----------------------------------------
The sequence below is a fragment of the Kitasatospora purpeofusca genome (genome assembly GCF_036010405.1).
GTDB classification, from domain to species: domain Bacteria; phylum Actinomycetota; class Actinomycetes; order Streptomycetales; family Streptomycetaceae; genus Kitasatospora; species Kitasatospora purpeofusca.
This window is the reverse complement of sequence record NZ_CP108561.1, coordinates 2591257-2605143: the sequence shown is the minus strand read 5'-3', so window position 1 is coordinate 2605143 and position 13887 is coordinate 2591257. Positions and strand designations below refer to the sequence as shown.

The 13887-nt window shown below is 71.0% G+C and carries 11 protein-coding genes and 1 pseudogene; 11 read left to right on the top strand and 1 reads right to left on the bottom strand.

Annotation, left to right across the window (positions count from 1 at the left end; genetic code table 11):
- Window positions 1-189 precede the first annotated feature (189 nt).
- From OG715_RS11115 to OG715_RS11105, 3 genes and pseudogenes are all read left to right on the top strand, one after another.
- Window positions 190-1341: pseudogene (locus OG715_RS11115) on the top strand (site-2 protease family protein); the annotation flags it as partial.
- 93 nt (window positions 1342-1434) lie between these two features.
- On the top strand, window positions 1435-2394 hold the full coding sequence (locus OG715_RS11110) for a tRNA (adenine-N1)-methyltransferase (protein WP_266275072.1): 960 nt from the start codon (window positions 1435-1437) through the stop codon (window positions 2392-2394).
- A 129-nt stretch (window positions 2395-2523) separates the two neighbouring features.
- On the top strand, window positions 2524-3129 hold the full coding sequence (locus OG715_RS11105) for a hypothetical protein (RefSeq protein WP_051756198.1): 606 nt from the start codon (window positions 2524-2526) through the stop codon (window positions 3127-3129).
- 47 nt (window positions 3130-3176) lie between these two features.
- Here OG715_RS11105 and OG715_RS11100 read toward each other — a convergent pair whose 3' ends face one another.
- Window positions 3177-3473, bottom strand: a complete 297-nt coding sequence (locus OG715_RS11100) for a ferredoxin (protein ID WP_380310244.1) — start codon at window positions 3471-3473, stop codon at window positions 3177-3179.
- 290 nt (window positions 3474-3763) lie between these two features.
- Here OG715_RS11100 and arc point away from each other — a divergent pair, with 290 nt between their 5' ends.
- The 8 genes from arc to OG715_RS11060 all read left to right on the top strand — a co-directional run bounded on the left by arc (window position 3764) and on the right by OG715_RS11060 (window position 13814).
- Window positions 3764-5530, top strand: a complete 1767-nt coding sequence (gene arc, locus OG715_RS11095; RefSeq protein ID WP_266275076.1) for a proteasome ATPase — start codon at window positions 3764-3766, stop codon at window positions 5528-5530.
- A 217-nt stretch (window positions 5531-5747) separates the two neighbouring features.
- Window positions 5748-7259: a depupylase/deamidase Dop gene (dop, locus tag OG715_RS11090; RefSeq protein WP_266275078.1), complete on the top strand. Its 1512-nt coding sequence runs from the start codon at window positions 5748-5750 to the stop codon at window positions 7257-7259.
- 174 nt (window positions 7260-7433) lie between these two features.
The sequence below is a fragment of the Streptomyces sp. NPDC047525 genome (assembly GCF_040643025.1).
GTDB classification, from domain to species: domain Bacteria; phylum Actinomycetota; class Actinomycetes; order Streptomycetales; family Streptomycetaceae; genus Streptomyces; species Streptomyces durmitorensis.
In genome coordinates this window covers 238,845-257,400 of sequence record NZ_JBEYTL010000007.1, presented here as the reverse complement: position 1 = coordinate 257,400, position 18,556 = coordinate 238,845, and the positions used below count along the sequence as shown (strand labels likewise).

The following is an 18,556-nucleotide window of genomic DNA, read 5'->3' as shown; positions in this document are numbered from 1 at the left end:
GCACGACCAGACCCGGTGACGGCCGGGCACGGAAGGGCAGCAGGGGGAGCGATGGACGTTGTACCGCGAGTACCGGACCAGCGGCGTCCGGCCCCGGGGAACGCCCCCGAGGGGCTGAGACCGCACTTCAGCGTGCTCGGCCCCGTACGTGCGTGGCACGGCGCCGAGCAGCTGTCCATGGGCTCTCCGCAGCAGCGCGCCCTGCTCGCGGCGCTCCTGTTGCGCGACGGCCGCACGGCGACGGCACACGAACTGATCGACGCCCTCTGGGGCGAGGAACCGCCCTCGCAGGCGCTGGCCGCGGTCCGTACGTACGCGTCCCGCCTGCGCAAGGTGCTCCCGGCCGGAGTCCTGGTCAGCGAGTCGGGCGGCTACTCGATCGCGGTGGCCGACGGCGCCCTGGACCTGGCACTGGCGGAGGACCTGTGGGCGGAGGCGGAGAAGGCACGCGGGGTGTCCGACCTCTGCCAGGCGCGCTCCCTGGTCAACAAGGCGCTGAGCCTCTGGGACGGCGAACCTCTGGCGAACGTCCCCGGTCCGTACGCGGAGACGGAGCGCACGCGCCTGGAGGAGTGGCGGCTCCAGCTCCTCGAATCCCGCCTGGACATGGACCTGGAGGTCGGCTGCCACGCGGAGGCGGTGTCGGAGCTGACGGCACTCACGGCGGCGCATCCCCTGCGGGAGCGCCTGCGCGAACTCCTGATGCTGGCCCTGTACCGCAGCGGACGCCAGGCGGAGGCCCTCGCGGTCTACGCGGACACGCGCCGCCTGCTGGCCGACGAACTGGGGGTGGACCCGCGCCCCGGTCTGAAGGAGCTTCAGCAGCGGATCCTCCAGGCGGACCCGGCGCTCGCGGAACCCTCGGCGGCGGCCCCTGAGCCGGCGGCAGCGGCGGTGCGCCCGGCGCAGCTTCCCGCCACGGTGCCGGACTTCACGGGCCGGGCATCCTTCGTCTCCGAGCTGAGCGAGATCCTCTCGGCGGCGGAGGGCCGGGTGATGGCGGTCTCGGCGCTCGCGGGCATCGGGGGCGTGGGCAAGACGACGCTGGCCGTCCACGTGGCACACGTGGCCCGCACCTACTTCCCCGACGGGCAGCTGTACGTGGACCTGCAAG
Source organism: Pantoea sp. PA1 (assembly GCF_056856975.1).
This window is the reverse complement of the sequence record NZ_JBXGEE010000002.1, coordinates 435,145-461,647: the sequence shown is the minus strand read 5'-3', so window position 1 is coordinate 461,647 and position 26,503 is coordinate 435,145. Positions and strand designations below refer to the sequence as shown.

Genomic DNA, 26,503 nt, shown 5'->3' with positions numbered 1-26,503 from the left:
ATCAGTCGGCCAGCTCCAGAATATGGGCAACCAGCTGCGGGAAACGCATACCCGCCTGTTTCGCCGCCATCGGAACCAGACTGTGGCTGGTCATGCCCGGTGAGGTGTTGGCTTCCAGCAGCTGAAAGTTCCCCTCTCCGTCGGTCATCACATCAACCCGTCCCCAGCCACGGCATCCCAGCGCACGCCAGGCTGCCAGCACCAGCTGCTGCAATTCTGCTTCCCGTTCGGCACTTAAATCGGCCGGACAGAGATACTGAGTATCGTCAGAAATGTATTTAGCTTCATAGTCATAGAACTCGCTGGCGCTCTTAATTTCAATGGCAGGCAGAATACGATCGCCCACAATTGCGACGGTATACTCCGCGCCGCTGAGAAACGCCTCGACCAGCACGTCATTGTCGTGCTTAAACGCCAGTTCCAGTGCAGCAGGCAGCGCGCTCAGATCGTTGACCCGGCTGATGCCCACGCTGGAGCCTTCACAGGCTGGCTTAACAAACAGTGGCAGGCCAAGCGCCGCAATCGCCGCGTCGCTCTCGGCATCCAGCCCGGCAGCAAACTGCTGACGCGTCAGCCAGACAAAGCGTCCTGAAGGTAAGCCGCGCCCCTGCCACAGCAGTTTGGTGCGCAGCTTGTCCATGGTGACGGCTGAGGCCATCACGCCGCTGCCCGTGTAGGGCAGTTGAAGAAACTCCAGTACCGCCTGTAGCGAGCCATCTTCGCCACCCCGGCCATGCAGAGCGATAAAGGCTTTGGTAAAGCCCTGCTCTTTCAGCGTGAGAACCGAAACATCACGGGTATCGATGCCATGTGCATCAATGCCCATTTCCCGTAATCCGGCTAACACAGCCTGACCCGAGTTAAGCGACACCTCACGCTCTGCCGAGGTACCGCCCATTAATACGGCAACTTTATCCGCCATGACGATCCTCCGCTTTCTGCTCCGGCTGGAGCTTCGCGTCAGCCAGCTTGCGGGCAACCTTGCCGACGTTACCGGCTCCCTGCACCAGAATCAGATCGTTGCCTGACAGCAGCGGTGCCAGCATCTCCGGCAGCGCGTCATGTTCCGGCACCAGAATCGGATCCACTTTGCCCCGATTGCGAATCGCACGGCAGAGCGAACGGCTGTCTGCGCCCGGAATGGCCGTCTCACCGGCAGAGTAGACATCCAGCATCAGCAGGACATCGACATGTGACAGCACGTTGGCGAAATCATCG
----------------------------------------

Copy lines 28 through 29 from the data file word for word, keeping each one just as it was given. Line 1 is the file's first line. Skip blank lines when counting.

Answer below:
Source organism: Pantoea sp. PA1 (assembly GCF_056856975.1).
This window is the reverse complement of the sequence record NZ_JBXGEE010000002.1, coordinates 435,145-461,647: the sequence shown is the minus strand read 5'-3', so window position 1 is coordinate 461,647 and position 26,503 is coordinate 435,145. Positions and strand designations below refer to the sequence as shown.